This information will help you learn to inject medication into your penis, called penile injection therapy. Penile injections can help you achieve an erection if you have erectile dysfunction (ED).
Do not take sildenafil (Viagra®), vardenafil (Levitra®), or tadalafil (Cialis®) the night before or morning of your injection.
Erectile dysfunction, usually called ED, means not being able to achieve an erection. We used to call it impotence. Common causes of ED are high blood pressure (hypertension), high cholesterol, diabetes, and some cancer treatments.
The erection tissue is a muscle. Going long periods of time without erections is unhealthy for the tissue and may damage it. ED after chemotherapy may be due to damage to the testicles, which can cause a low level of testosterone. ED after surgery or radiation may be due to:
- Nerve injury
- Blood vessel damage
- Penile tissue damage
Although you may have had a “nerve-sparing” surgery, the procedure used to protect your nerves may cause short-term damage. It may take more than a year for them to begin working again, and it often takes 18 to
24 months before full recovery occurs. We believe that having erections again after cancer treatment keeps erectile tissue healthy, which may lead to better erections later. A penile injection helps you have an erection. It is best if it is given about 5 to 15 minutes before you have sex.
A nurse practitioner or nurse will review these instructions with you. Generally, the training takes two office visits. Please be aware that each visit may take up to one hour so you should plan your schedule on the day of your appointment. When you are at home and on your own, use this written information to help you the first few times you perform the injection.
The medication you will inject is made by a special pharmacy called a “compounding” pharmacy. It cannot be ordered at your local retail pharmacy (CVS, Rite Aid, Duane Reade, Costco, etc.).
Most men begin injection therapy with a medication called Trimix, which is a mixture of 3 medications: alprostadil, phentolamine, and papaverine. It works by relaxing the smooth muscle in the penis and opening the blood vessels causing an erection. Your doctor or nurse practitioner will decide whether Trimix or a different medication is best for you.
Storing the Medication
The medication will be delivered directly to your home from the compounding pharmacy after your second training visit. Store the medication in the refrigerator and keep it away from light. This can keep the medication good for up to 90 days. Don't use the medication if it:
- Has particles or is cloudy.
- Has expired according to the date on the label.
Call your provider's office when you need a new prescription.
Preparing the Injection
- Prepare a clean surface on which you can place the supplies you will need.
- Assemble your supplies:
- Medication vial
- Alcohol swabs
- Sharps container. You can use an empty detergent or bleach bottle with a cap, or a metal coffee can with a plastic top.
- Take the medication out of the refrigerator.
- Wash your hands well with soap and water.
Drawing the Medication from the Vial
- Take the tab off the vial if you are using it for the first time. Open an alcohol swab and wipe the rubber stopper on the top of the vial. You must always wipe the rubber stopper with alcohol before you insert the needle.
- Take the syringe out of its package.
- Remove the cap from the needle. Be very careful not to let anything touch the needle. If anything touches the needle, you must throw it away in the sharps container and use a new one. This is because it will no longer be sterile.
- First, pull the plunger of the syringe back past the dose you were told to inject. Next, push the plunger back up in the syringe until the top of the black tip is at the dose you were told to inject. Hold the syringe in your hand like you hold a pen or dart. Hold the syringe close to the needle with your thumb, index (first) and middle (second) fingers. This will keep the needle from bending as you insert it into the rubber stopper. Insert the needle through the circle in the center of the rubber stopper on the vial. Push the plunger down and inject the air into the vial (see Figure 1). You do this because the medication is stored in a vial that is pressurized. You must replace the amount of medication you remove from the vial with air.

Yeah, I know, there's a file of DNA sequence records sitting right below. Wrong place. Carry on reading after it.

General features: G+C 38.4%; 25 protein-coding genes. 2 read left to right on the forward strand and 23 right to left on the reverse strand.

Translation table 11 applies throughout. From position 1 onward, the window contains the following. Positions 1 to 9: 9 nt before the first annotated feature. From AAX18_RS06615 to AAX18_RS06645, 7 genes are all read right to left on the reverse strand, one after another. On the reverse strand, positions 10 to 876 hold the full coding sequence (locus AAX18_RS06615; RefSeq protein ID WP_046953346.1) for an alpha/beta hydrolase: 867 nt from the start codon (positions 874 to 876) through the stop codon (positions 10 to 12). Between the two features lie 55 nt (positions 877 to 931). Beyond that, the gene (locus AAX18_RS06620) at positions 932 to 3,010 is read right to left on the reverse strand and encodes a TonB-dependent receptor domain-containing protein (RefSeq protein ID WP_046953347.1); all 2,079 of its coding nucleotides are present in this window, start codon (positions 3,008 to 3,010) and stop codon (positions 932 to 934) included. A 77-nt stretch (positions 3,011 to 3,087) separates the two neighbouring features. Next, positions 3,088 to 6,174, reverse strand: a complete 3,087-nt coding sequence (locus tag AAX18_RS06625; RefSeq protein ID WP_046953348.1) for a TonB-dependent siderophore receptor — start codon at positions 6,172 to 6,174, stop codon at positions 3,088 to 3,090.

- Turn the vial and syringe upside down (see Figure 2). Hold the syringe with the hand you use to write with and the vial with your other hand. Be careful not to let go of the vial or the needle will bend. Make sure the tip of the needle is in the medication. Rotate the syringe so you are looking at the numbers and lines on the syringe.
- Pull the plunger down past the dose we have prescribed. This will help remove any air bubbles. Slowly push the plunger up to the dose prescribed. Check the amount of medication in the syringe to make sure it is the correct dose.
- Once again, check for air bubbles. If air bubbles are present, pull more medication into the syringe. They will go to the top. Slowly push the air bubbles and the extra medication back into the vial. Look at the syringe again to make sure that you have the right amount of medication.
- When you have the correct amount, pull the needle out of the vial. Then place the cap back on the syringe without touching or bending the needle. If you touch or bend the needle, you will need to discard the syringe and start at step 2. When you place the cap back on the needle, make sure you don't push the plunger by accident. This will push the medication into the cap and result in the wrong amount when it's time to inject yourself.
Choosing an Injection Site
You must inject into a specific area of your penis. This is so you do not injure nerves, arteries, or veins. Do not inject straight down on the top or the bottom of the penis. Imagine that the penis is divided in two parts. The first part is from the area closest to the body to the middle of the penis. The second part is from the middle of the penis to the head of the penis. You will give the injection right behind the middle line at the 10 o'clock (left side) or the 2 o'clock (right side) position (see Figure 3). To prevent trauma to your penile tissue, always change sides of the penis each time you inject the medication (right side then the left side). Keep a record each time so you do not forget. Do not inject into any vein you can see or feel because it could cause a large bruise on your penis.